The most important takeaway from Google's (GOOG) second quarter 2011 results is that GOOG is still a growth company. This means that earnings in the future will be higher than Wall Street expects for a longer period of time. In turn, investors will now pay a higher P-E multiple for GOOG. These basic facts explain the immediate 12% positive revaluation of the shares after the company reported.
It may seem odd to many, but Wall Street has been very concerned that GOOG is a mature company facing a steadily declining growth rate. Parallels could be drawn to Microsoft (MSFT) or more recently Cisco Systems (CSCO). The bearish thesis is that desktop search is mature and other revenue streams like mobile search, display, and YouTube were too small and unlikely to ever be profitable enough to reaccelerate overall corporate growth. Much of this concern emanated from competitive inroads made by social media -- in particular, Facebook.
Going into the quarter, the street had been lowering estimates and writing cautiously about 2Q search trends as several large search consulting firms indicated the quarter was showing less than expected growth. The stock declined sharply as this exacerbated concerns that growth was slowing and the P-E multiple continued to compress.
The stock did stage a big rebound beginning two weeks ago when the company introduced Google +, its latest entry into social media, to good reviews. The stock gains accelerated as user growth at Google + was much faster than anyone anticipated. This was a hint of what was to come if the earnings changed the story arc from "mature" to "growth." Google + gave people hope again, and while it will not have any earnings impact for years, it improved the psychology and the P-E multiple.
The earnings clinched the growth meme by showing that, despite very heavy investment in operating expenses, GOOG is still able to grow the bottom line rapidly. Revenues rose over 30% and even with margin pressure from expenses, operating income grew over 20%. Key operating metrics such as number of searches and revenue per search came in at the high end of expectations, reducing fears about GOOG's most important business. Although no specific numbers were provided, the conference call strongly suggested that mobile search, display ads, and YouTube are witnessing accelerating growth. In other words, the investments are paying off.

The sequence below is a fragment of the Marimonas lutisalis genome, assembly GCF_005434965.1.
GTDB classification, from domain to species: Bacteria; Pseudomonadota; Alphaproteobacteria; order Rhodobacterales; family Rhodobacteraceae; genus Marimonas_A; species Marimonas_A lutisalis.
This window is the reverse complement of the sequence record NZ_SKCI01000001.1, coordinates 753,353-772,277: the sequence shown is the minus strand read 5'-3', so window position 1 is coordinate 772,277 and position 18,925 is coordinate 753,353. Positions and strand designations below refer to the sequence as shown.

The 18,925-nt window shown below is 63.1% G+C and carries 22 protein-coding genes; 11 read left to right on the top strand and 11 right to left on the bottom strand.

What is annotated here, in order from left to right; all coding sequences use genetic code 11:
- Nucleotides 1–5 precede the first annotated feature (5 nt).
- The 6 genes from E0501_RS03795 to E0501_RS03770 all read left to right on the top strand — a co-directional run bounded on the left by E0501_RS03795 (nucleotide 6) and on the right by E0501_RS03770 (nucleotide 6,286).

Finally, the conference call went quite well, especially Larry Page's comments. He was in charge, handled much of the call, and took lots of questions. One analyst said it sounded like he had just graduated from an MBA program. That was meant as a compliment. Page focused on the company's growth initiatives but made clear he understood and the company took seriously the expense management. This was very reassuring, as the ease with which GOOG has been criticized over the past several months is directly related to lack of confidence in senior management stemming from the abrupt senior management shakeup.
Street estimates for 2011 and 2012 are now rising. Next year is looking like $45. I think the stock can trade at 15 times that number now that GOOG is back in favor as a large-cap growth stock. By the end of 2012, GOOG could have over $150 a share in cash, which this simple target calculation ignores, making it conservative.
Heading into the quarter, I was nervous being long GOOG for the first time ever. Exiting the quarter, even after the stock popped 12%, I am very comfortable being long and expect the stock to be significantly higher over the next six to 12 months if the market provides just a little bit of help.
Disclosure: Google is a net long position in the Entermedia Funds. Steve Birenberg is co-portfolio manager of Entermedia, owns a stake in the Funds' investment management company, and has personal monies invested in the Funds. Google is widely held by clients of Northlake Capital Management, LLC, including in Steve Birenberg's personal accounts. Microsoft is held by select clients of Northlake. Cisco Systems is held by select clients of Northlake and in Steve's personal accounts. Steve is sole proprietor of Northlake, an SEC registered investment advisor.